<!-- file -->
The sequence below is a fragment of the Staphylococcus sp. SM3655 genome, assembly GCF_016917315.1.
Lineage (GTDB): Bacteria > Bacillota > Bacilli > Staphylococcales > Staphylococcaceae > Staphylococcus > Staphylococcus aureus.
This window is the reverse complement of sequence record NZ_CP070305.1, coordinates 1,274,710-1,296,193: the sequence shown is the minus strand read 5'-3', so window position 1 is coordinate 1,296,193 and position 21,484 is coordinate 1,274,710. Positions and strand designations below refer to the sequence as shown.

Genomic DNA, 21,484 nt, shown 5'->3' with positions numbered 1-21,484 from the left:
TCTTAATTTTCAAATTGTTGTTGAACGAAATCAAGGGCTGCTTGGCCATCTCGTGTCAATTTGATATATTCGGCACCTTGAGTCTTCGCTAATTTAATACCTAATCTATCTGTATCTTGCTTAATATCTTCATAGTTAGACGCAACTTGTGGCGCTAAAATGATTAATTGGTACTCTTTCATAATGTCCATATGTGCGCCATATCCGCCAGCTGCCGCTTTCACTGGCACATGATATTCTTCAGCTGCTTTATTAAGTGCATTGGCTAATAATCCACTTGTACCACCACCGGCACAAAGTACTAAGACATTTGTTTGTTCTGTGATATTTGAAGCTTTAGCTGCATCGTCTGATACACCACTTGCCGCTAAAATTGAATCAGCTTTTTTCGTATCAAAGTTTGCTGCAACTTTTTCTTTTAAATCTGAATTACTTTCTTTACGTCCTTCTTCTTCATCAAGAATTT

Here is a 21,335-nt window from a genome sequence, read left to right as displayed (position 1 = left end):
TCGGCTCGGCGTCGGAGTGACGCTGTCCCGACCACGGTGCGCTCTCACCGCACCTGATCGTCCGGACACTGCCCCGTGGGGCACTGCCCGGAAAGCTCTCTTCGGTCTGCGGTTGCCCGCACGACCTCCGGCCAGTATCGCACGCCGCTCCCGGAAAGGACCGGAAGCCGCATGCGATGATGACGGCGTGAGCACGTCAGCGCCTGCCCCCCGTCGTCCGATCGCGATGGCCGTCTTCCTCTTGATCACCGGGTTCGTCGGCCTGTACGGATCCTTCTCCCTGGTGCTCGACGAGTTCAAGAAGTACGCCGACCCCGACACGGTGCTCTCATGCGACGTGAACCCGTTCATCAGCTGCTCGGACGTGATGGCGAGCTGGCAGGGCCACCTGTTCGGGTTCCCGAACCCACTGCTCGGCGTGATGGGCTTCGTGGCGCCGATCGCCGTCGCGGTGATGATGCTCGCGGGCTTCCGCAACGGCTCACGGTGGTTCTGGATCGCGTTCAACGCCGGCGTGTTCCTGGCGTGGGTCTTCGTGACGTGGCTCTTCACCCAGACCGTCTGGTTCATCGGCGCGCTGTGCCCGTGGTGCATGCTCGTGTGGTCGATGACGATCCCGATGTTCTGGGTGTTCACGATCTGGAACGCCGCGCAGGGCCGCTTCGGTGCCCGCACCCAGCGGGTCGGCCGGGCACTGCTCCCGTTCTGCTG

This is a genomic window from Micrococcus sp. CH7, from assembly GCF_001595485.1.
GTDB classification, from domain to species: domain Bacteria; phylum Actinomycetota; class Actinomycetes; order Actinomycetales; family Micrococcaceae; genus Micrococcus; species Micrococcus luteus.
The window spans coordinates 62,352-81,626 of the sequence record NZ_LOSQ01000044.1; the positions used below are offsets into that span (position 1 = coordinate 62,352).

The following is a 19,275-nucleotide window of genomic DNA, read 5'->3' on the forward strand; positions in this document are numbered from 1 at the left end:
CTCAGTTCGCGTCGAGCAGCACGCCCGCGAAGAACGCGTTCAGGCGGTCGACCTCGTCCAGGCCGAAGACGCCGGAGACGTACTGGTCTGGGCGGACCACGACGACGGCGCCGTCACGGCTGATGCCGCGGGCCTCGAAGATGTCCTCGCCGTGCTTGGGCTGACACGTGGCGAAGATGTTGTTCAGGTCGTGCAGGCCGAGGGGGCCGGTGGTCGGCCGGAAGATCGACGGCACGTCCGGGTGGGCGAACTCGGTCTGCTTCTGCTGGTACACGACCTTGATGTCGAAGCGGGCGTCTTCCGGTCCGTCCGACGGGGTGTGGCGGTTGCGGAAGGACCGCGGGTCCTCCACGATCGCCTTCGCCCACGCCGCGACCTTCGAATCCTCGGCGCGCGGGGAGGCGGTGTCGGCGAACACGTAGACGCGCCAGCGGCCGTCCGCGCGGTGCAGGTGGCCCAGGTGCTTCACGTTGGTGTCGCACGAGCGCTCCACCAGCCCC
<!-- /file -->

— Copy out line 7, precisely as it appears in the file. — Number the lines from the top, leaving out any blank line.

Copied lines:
TCGGCTCGGCGTCGGAGTGACGCTGTCCCGACCACGGTGCGCTCTCACCGCACCTGATCGTCCGGACACTGCCCCGTGGGGCACTGCCCGGAAAGCTCTCTTCGGTCTGCGGTTGCCCGCACGACCTCCGGCCAGTATCGCACGCCGCTCCCGGAAAGGACCGGAAGCCGCATGCGATGATGACGGCGTGAGCACGTCAGCGCCTGCCCCCCGTCGTCCGATCGCGATGGCCGTCTTCCTCTTGATCACCGGGTTCGTCGGCCTGTACGGATCCTTCTCCCTGGTGCTCGACGAGTTCAAGAAGTACGCCGACCCCGACACGGTGCTCTCATGCGACGTGAACCCGTTCATCAGCTGCTCGGACGTGATGGCGAGCTGGCAGGGCCACCTGTTCGGGTTCCCGAACCCACTGCTCGGCGTGATGGGCTTCGTGGCGCCGATCGCCGTCGCGGTGATGATGCTCGCGGGCTTCCGCAACGGCTCACGGTGGTTCTGGATCGCGTTCAACGCCGGCGTGTTCCTGGCGTGGGTCTTCGTGACGTGGCTCTTCACCCAGACCGTCTGGTTCATCGGCGCGCTGTGCCCGTGGTGCATGCTCGTGTGGTCGATGACGATCCCGATGTTCTGGGTGTTCACGATCTGGAACGCCGCGCAGGGCCGCTTCGGTGCCCGCACCCAGCGGGTCGGCCGGGCACTGCTCCCGTTCTGCTG